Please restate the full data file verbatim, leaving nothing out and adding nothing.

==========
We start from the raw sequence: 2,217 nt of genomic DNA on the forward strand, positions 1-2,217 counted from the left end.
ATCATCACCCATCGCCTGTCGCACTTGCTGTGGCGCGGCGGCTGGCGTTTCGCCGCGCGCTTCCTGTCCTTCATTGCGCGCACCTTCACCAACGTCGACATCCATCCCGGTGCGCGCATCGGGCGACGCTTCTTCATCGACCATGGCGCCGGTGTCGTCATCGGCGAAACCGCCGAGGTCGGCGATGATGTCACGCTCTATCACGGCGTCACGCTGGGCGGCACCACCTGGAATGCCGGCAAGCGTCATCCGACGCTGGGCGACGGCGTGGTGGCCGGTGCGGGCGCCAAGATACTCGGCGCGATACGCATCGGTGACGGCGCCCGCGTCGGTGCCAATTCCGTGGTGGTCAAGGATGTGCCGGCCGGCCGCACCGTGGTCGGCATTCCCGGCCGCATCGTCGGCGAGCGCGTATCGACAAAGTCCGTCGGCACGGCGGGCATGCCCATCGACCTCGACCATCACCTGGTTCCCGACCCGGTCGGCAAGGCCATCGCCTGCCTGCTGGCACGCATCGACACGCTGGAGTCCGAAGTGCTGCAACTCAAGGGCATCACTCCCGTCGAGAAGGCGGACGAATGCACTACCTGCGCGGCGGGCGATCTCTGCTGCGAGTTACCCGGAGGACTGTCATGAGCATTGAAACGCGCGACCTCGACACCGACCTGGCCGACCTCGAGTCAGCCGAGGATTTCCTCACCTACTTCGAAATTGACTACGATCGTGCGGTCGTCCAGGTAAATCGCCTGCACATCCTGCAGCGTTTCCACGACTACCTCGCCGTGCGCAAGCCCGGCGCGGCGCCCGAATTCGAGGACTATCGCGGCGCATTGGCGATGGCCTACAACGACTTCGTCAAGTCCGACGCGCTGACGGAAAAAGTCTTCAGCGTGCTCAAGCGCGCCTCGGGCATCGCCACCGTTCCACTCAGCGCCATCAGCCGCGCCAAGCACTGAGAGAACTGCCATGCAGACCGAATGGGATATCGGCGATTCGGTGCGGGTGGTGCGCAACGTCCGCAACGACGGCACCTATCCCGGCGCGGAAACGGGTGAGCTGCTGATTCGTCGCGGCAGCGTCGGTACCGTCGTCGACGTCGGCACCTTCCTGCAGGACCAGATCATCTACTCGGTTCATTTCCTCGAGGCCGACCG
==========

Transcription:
We start from the raw sequence: 2,217 nt of genomic DNA on the forward strand, positions 1-2,217 counted from the left end.
ATCATCACCCATCGCCTGTCGCACTTGCTGTGGCGCGGCGGCTGGCGTTTCGCCGCGCGCTTCCTGTCCTTCATTGCGCGCACCTTCACCAACGTCGACATCCATCCCGGTGCGCGCATCGGGCGACGCTTCTTCATCGACCATGGCGCCGGTGTCGTCATCGGCGAAACCGCCGAGGTCGGCGATGATGTCACGCTCTATCACGGCGTCACGCTGGGCGGCACCACCTGGAATGCCGGCAAGCGTCATCCGACGCTGGGCGACGGCGTGGTGGCCGGTGCGGGCGCCAAGATACTCGGCGCGATACGCATCGGTGACGGCGCCCGCGTCGGTGCCAATTCCGTGGTGGTCAAGGATGTGCCGGCCGGCCGCACCGTGGTCGGCATTCCCGGCCGCATCGTCGGCGAGCGCGTATCGACAAAGTCCGTCGGCACGGCGGGCATGCCCATCGACCTCGACCATCACCTGGTTCCCGACCCGGTCGGCAAGGCCATCGCCTGCCTGCTGGCACGCATCGACACGCTGGAGTCCGAAGTGCTGCAACTCAAGGGCATCACTCCCGTCGAGAAGGCGGACGAATGCACTACCTGCGCGGCGGGCGATCTCTGCTGCGAGTTACCCGGAGGACTGTCATGAGCATTGAAACGCGCGACCTCGACACCGACCTGGCCGACCTCGAGTCAGCCGAGGATTTCCTCACCTACTTCGAAATTGACTACGATCGTGCGGTCGTCCAGGTAAATCGCCTGCACATCCTGCAGCGTTTCCACGACTACCTCGCCGTGCGCAAGCCCGGCGCGGCGCCCGAATTCGAGGACTATCGCGGCGCATTGGCGATGGCCTACAACGACTTCGTCAAGTCCGACGCGCTGACGGAAAAAGTCTTCAGCGTGCTCAAGCGCGCCTCGGGCATCGCCACCGTTCCACTCAGCGCCATCAGCCGCGCCAAGCACTGAGAGAACTGCCATGCAGACCGAATGGGATATCGGCGATTCGGTGCGGGTGGTGCGCAACGTCCGCAACGACGGCACCTATCCCGGCGCGGAAACGGGTGAGCTGCTGATTCGTCGCGGCAGCGTCGGTACCGTCGTCGACGTCGGCACCTTCCTGCAGGACCAGATCATCTACTCGGTTCATTTCCTCGAGGCCGACCG